Matthew Warren (MNA ’05) wants you to play tennis. It’s not
only good for health and wellness, but it also connects you to new people and
takes you to new places.
“My BHAG (big hairy audacious goal) is to try to build a
social movement through the game of tennis,” says Warren, executive director of
the US Tennis Association (USTA) Pacific Northwest section and new member of
the Mendoza Graduate Alumni Board. “I think tennis has the power to transform
It certainly transformed his in unlikely ways.
As a boy growing up in Florida, one of the most competitive
states for tennis, Warren didn’t pick up a racquet until he was 14. And then he
didn’t win a match in his first 10 tournaments.
“After that, I started practicing as much as possible and
took a lot of private and group lessons,” he says. “I quit other sports just to
concentrate on tennis.”
It paid off. Warren landed several tennis scholarship offers
and choose to play at Trinity University in San Antonio, which has a strong
tennis tradition. During his sophomore year, his team made it to the NCAA Final
Four. During his junior year, the team won the NCAA National Championship. Warren
was named an Academic All-American in his senior year. In 2013, he was inducted into the Trinity
University Athletic Hall of Fame.
When he learned the team would be playing for the
championship, Warren called his parents. “I wanted to tell them the great news
and to thank them for their support over the years,” Warren says. “But they asked
me to call a family friend. They told me, ‘She’s the one who made it possible
for you to take all those lessons.’
“Until then, I didn’t know I had a benefactor.”
Profoundly touched, Warren called his benefactor. “I told
her, ‘It’s because of you that I’m playing in the NCAA Final Four and national
championships.’ I promised her I would work to provide the same opportunities
He has. Over the years, Warren developed a family friendly
introductory program in eight states; created an after-school program that has
become a national programming model; refined a league model that has more than
29,000 participants; and established a need-based scholarship program.
The USTA recruited him in 2006 to help lead efforts to
fulfill its mission of encouraging people to play tennis. “We work to provide
health and wellness opportunities to everyone through the game of tennis,”
Warren says. “We are working to eliminate all barriers to entry and make tennis
accessible and affordable regardless of age and socioeconomic background.”
It is certainly a great time to be in his (tennis) shoes.
Tennis is the fastest-growing traditional sport in the U.S. with an estimated
28 million people playing nationwide. The USTA Pacific Northwest section, which
encompasses Washington, Oregon, Idaho and Alaska, is seeing exponential growth:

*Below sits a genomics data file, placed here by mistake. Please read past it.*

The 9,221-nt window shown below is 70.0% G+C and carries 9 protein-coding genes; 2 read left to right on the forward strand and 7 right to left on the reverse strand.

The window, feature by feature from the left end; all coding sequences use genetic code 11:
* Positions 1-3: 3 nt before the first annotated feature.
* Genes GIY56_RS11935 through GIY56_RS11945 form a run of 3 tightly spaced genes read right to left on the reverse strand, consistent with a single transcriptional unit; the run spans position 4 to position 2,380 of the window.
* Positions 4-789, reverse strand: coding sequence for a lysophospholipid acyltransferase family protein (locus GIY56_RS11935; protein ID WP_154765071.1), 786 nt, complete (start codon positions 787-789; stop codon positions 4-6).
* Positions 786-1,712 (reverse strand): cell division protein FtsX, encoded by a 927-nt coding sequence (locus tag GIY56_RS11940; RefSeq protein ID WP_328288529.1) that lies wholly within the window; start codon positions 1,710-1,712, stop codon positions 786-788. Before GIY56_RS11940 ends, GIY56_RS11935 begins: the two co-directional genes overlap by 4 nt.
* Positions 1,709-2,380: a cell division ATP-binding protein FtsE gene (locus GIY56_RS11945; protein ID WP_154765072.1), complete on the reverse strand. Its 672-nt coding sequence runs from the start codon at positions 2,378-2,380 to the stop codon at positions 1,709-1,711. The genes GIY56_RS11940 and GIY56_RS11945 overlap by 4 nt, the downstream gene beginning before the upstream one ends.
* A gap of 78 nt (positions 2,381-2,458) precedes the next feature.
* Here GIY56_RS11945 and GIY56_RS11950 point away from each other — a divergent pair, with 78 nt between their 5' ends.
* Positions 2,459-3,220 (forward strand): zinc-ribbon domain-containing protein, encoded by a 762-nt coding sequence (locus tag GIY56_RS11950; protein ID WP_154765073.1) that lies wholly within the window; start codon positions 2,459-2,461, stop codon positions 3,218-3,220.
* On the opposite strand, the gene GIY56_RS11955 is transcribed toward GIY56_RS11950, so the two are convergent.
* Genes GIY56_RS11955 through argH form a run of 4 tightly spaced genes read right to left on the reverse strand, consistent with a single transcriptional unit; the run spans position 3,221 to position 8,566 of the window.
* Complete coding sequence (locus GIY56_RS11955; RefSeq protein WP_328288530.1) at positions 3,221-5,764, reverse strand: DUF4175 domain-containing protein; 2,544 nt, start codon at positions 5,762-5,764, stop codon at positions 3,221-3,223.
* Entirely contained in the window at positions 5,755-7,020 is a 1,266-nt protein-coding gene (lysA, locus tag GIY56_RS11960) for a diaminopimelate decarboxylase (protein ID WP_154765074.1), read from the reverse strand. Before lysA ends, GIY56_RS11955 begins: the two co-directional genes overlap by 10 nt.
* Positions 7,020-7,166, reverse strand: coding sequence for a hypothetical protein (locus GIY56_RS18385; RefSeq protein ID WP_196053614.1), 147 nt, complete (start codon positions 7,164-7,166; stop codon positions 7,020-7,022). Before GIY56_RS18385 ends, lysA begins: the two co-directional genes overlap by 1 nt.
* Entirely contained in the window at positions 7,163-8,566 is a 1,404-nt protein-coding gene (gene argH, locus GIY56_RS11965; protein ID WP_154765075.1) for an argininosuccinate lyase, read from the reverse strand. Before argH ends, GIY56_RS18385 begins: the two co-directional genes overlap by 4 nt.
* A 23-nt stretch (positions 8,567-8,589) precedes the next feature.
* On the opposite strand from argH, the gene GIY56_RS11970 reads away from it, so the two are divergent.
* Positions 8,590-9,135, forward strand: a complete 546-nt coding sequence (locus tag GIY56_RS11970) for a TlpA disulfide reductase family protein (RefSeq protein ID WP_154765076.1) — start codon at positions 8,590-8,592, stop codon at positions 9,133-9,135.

Its operating budget increased 30 percent from last year; six new staff
positions were added; and four new joint venture partnerships are set to kick
off this summer.
The tools and leadership skills he developed from the Master of Nonprofit Administration (MNA) program were exactly what he needed for his current role.
“Before I found the MNA program, I had applied to various law schools and
public policy graduate programs around the country,” he says. “Then I heard
about the Notre Dame MNA program and felt that it was a perfect fit because my
vocational pull was toward the social sector. The notion of ‘Servant Heart. Business
Mind’ really resonated with me. When I
visited the campus for the first time, it immediately felt like home, and I was
really excited to be part of the Notre Dame family.”
Warren made the most of his time at Mendoza. Not only did he help
develop a South Bend tennis program, he also worked as a research assistant
with the Kroc Institute for International Peace Studies on its Peace Accords
Matrix and contributed to a winning team effort in the Gigot Center forEntrepreneurship’s Notre Dame Social Venture Plan Competition with a proposal
to train youth in peace education.
He has maintained strong connections after graduation. “I keep in touch
with Tom Harvey [the Luke McGuinness Director of Nonprofit Professional
Development] and he has assisted me in strategic planning sessions with my
board. I also contact Mendoza faculty to brainstorm, problem solve, and assess
trends. It has been an invaluable resource.”
he is grateful for the chance to give back through the Mendoza Graduate Alumni
Board. “It’s a wonderful opportunity to give back to Notre Dame and the business
school, specifically. When you think about the confluence of the level of
academics with the great people in the Notre Dame family, it’s a special place.
And to be provided with an opportunity to give back, it’s something you can’t
say no to.”